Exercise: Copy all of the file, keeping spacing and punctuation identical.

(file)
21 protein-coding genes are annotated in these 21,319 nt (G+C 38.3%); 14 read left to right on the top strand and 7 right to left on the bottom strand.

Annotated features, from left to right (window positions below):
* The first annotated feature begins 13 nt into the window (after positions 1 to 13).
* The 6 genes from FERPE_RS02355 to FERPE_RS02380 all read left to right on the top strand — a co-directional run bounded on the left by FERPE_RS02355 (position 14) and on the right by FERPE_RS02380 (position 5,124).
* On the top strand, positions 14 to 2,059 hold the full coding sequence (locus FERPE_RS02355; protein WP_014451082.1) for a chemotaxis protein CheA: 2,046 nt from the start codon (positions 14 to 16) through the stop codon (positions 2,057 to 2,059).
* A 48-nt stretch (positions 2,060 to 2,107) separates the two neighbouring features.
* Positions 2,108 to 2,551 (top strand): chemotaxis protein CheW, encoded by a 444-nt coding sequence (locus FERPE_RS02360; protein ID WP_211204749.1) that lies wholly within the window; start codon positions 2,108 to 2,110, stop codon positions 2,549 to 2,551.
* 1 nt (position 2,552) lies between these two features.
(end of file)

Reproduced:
21 protein-coding genes are annotated in these 21,319 nt (G+C 38.3%); 14 read left to right on the top strand and 7 right to left on the bottom strand.

Annotated features, from left to right (window positions below):
* The first annotated feature begins 13 nt into the window (after positions 1 to 13).
* The 6 genes from FERPE_RS02355 to FERPE_RS02380 all read left to right on the top strand — a co-directional run bounded on the left by FERPE_RS02355 (position 14) and on the right by FERPE_RS02380 (position 5,124).
* On the top strand, positions 14 to 2,059 hold the full coding sequence (locus FERPE_RS02355; protein WP_014451082.1) for a chemotaxis protein CheA: 2,046 nt from the start codon (positions 14 to 16) through the stop codon (positions 2,057 to 2,059).
* A 48-nt stretch (positions 2,060 to 2,107) separates the two neighbouring features.
* Positions 2,108 to 2,551 (top strand): chemotaxis protein CheW, encoded by a 444-nt coding sequence (locus FERPE_RS02360; protein ID WP_211204749.1) that lies wholly within the window; start codon positions 2,108 to 2,110, stop codon positions 2,549 to 2,551.
* 1 nt (position 2,552) lies between these two features.